Poland - 2011 Elections
During the 2011 Sejm elections, Donald Tusk’s PO managed, as the only party in Poland after 1989, to win the elections as a ruling party and to remain in power.
The election for the Sejm was held on 9 October 2011. There were 30,762,931 registered voters for the election. The Civic Platform Party won 207 seats (of 460) or 39.18% of the vote, the Law and Justice Party won 157 seats (29.89% of the vote), Palikot’s Movement won 40 seats (10.02% of the vote), the Polish Peasant Party won 28 seats (8.36% of the vote), the Democratic Left Alliance won 27 seats (8.24% of the vote), and the German Minority of Lower Silesia won 1 seat (0.19% of the vote). Robert Biedron, the co-founder of the Campaign against Homophobia, was among those to have won a seat in Sunday's general election and is the country's first openly gay MP.
Calculations showed that the newly formed Palikot Movement, which scored a surprising third place, spent 0.7 zloty per vote secured in the parliamentary elections, while the two major contenders – Civic Platform and Law and Justice – spent 5 zloty per vote gained. The Democratic Left Alliance (SLD), Palikot’s direct political opponent, had even “invested” 16.7 zloty for every vote won in the parliamentary race.
The new party - „Palikot`s Movement” (Ruch Palikota) focused on criticism of Catholic Church, Catholic values and tried to appeal to voters interested in modernity in many levels of socio-political life. The party’s agenda was about women’s rights, ecology, and other very typical leftist issues in Europe. In Poland its anti-clerical stance was a serious drawback to participation in a governing coalition. Palikot had already been on the radical right and at the political center, and now he reinvented himself as a politician to the left of the political spectrum. Palikot managed to enter the Sejm by unexpectedly winning 10 percent of the vote, but his support quickly faded.
Civic Platform is a center-right party in the mould of many christian-democrat parties in Europe and has been the senior coalition partner in government since the 2007 elections. The party is for a small state, in both the economic and social spheres, but styles itself as pro-EU and 'pro-business'.
Their party manifesto promised “smart economic growth”: “We must move from the stage of raising efficiency and capital accumulation to building wealth based on innovation and creating competitive advantages such as knowledge and creativity,” says the party manifesto. The party fashions itself as being for consensual politics and against the more abrasive approach of its main rival, Law and Justice, to be the largest party in the lower house (Sejm) and upper house (Senat) after the elections.
Like Civic Platform, Law and Justice members mainly stem from the 1980s Solidarity movement. Regularly described as being to the 'right' of Civic Platform they are, in fact, more statist in their policies. The party's election program declares that: “For four years the Polish people have been ruled by a simplified version of liberalism which does not appreciate the importance of the State as a common good.”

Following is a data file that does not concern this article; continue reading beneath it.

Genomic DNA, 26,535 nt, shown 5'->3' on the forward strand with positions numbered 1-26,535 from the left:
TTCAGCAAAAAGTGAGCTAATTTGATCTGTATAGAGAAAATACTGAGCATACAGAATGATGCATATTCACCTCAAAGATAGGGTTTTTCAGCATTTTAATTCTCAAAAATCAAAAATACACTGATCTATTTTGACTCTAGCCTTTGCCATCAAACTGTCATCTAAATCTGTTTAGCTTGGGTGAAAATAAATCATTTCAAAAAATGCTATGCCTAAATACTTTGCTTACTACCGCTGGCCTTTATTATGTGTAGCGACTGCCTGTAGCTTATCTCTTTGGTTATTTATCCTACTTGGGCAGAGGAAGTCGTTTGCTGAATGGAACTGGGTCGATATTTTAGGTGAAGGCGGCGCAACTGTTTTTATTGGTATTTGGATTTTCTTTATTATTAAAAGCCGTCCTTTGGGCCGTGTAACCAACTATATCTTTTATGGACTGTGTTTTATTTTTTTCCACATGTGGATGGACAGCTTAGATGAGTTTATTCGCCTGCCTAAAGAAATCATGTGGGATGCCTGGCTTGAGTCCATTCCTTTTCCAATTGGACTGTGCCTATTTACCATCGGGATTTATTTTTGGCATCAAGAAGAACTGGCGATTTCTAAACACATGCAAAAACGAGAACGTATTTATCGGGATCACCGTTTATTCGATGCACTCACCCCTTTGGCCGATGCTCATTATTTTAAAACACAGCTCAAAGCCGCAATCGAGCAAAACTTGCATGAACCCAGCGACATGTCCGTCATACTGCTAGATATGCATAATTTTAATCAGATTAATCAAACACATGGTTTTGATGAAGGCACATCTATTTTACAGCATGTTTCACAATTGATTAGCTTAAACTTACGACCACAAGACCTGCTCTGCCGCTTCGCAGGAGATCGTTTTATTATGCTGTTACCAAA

Law and Justice charged that the Civic Platform-led coalition was marked by policies resulting in a “predatory privatisation” and a “rise in unemployment to 13 percent of the workforce”. Law and Justice promised a policy in which “the fruits of economic development also benefit less affluent citizens and the economically weaker regions; and a country where the family and the education of children meet with due recognition and support from the state.” Law and Justice is generally seen as more EU-sceptic than Civic Platform, and more socially conservative.
A diverse media landscape in Poland allows for a broad range of public and political views. Apart from the public Polskie Radio and Telewizja Polska (TVP) that includes a news channel and 16 regional outlets, such private broadcasters as TVN (including a news channel TVN24) and Polsat also have a large audience. The power of the National Broadcasting Council (NBC) to appoint the management of public broadcasters has previously resulted in some political bias of public TV and radio stations.
The Civic Platform/Polish Peasant's Party coalition remained in power till the end of 2011 with the same composition of ministers. While PO has had a successful coalition government over the prevoius four years with PSL, it was not clear before the elections how well PSL would do in the voting booth.
There was speculation that PO’s coalition partner would change. The Polish Peasant Party (Polskie Stronnictwo Ludowe, PSL), which was responsible for such ministries like the Ministry of Economy and the Ministry of Agriculture, might be replaced by the Democratic Left Alliance (Sojusz Lewicy Demokratycznej, SLD). This change would not, however, affect the priorities of the Polish presidency, which were adopted by the Council of Ministers on May 31st, 2011.
President Bronislaw Komorowski recognised the establishment of a majority coalition as a good opportunity for creating a new government. In the prime minister’s opinion, PO and PSL were able to make up such a coalition. According to the prime minister, most probably five or six ministers from the Civic Platform (PO) will continue to work in the government.
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